Buy car insurance

How To Buy Car Insurance
On This Page
What Can Influence Your Rates
What Coverage Do You Need?
Get the Best Rate
Proof of Insurance
Verified As Of: 6/28/2018

Car insurance is one of the necessary evils of modern life. You pay a substantial amount of money each month to the insurance company, and if you are like most people, you have not had an accident or made a claim in years. Yet when you do suddenly find yourself involved in a collision, the insurance premiums you’ve been forking over all these years will finally pay off.

The advent of the Internet has raised the level of competition between insurance companies. Because you can now sit at home in your bathrobe and compare rates and coverage between companies, they are under more pressure to offer competitive deals. So why not leverage the Internet’s potential to help you save time, save money, and find the best auto insurance coverage?

First, let’s be clear about the fact that auto insurance is required by law in most states―it’s not optional. If you drive a car, you must have auto insurance. So you need to find out what the law requires in your jurisdiction when it comes to how much auto insurance coverage you need to maintain. Print out your state’s requirements, and save that information for the next step in the process.

What Can Influence Your Rates
Because insurance prices are all based on statistics, the prices each of us pays varies wildly. Things like the driver’s age, years of driving experience, what neighborhood the car is usually parked in overnight, the make and model of the car, what kind of safety features the car has, and whether or not you have antitheft devices installed―all of these variables will factor into the price you’ll pay for the particular level of coverage you choose.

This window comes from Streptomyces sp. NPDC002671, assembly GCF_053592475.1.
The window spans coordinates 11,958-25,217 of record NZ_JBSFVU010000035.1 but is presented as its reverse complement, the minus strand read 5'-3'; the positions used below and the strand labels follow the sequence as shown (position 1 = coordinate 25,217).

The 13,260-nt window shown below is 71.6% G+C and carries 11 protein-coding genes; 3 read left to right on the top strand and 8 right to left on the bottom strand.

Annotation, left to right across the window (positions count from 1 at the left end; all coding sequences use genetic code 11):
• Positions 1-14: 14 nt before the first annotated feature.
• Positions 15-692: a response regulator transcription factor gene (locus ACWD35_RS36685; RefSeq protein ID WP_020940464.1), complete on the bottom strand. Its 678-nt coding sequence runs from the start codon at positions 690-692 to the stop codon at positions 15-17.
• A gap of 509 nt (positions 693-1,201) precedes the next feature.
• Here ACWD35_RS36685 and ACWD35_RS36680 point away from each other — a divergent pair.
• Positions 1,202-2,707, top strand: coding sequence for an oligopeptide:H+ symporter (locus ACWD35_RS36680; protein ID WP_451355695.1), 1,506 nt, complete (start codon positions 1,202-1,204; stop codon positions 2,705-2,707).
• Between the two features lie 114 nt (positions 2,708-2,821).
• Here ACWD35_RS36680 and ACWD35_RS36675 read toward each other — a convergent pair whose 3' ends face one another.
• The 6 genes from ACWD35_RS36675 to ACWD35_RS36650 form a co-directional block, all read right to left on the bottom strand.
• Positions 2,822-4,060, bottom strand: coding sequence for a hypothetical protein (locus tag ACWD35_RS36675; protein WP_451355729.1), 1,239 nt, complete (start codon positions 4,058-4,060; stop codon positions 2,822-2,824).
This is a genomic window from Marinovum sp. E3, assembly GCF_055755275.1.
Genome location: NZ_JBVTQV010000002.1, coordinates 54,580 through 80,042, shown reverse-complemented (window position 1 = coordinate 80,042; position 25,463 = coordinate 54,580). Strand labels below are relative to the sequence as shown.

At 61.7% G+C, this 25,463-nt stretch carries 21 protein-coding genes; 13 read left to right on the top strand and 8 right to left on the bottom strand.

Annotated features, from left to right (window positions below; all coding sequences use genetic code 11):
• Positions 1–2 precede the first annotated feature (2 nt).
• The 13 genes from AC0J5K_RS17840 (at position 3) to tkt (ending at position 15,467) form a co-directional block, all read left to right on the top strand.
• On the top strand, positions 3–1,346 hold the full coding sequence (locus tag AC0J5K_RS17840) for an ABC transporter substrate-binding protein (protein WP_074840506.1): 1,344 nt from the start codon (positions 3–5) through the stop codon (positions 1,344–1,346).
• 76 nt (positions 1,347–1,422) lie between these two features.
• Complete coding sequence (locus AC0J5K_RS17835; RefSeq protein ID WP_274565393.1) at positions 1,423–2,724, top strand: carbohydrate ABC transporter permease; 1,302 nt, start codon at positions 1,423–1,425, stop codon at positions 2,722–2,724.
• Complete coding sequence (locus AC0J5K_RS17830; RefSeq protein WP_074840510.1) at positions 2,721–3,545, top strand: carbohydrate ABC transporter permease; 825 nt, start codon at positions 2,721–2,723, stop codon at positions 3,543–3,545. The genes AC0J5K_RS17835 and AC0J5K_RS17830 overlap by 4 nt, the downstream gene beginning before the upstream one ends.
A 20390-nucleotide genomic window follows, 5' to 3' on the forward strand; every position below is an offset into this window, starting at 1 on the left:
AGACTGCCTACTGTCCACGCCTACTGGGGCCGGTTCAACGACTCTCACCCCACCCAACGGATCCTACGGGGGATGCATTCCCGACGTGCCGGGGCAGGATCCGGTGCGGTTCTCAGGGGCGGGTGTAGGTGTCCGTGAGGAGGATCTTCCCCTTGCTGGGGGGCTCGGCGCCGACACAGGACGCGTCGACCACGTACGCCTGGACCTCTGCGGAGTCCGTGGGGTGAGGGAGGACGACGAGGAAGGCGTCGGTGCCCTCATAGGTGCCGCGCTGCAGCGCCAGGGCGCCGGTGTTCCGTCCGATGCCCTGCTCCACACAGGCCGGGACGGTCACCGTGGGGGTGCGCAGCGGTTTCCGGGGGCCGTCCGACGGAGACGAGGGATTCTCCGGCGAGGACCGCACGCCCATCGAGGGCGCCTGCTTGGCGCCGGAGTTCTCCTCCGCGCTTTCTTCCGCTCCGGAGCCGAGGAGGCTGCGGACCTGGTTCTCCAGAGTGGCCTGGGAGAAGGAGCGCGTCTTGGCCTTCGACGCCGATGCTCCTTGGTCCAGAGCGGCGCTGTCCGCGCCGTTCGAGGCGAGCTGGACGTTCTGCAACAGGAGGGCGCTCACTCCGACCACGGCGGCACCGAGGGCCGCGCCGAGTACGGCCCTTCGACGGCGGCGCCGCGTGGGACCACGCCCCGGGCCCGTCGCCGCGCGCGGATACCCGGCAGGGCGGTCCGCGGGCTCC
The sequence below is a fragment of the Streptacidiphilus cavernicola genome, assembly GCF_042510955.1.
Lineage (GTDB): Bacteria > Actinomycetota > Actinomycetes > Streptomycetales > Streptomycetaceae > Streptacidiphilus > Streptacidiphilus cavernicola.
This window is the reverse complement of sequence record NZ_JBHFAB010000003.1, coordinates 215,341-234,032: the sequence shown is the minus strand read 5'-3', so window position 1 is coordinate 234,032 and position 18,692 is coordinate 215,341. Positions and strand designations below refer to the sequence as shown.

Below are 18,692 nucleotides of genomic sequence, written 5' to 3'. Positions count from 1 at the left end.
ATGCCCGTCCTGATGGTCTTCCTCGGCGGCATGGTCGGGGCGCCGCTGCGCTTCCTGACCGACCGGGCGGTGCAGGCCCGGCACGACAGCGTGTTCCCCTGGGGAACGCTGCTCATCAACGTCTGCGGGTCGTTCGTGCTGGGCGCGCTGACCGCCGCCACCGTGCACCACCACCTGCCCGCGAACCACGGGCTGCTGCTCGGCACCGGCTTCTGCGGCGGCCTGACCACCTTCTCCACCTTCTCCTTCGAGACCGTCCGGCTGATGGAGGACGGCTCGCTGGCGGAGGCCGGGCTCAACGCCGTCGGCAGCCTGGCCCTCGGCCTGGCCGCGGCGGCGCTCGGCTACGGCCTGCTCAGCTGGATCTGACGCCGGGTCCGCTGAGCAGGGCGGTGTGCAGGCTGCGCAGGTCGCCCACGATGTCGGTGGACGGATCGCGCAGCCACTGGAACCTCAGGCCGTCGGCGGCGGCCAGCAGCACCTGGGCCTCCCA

Before you get too far into shopping for insurance, you might want to order a copy of your driving record. In much the same way that your credit rating determines what kind of interest rate you’ll get when you are applying for financing, your driving record will influence your insurance rate.

When you get your driving record, take a look at it to make sure that it is current and accurate. You would not want an error on your driving record to keep you from getting the best rate possible.

What Coverage Do You Need?
Your state sets forth the minimum liability coverage you must maintain, as mentioned above. But these are just the legal minimums and might not give you the coverage you need. You’ll have to decide what you want to buy beyond these minimums. Keep in mind that you are looking to find the balance between having adequate coverage and overpaying.

According to Consumer Reports, a general guideline for adequate bodily injury liability limits is $100,000 per person and $300,000 per accident, plus $100,000 for property damage. These amounts are what your insurer will pay to someone you are in an accident with. For uninsured motorist coverage, you should get the same amount as for bodily injury liability, as this covers your medical costs when someone who is not insured hits you.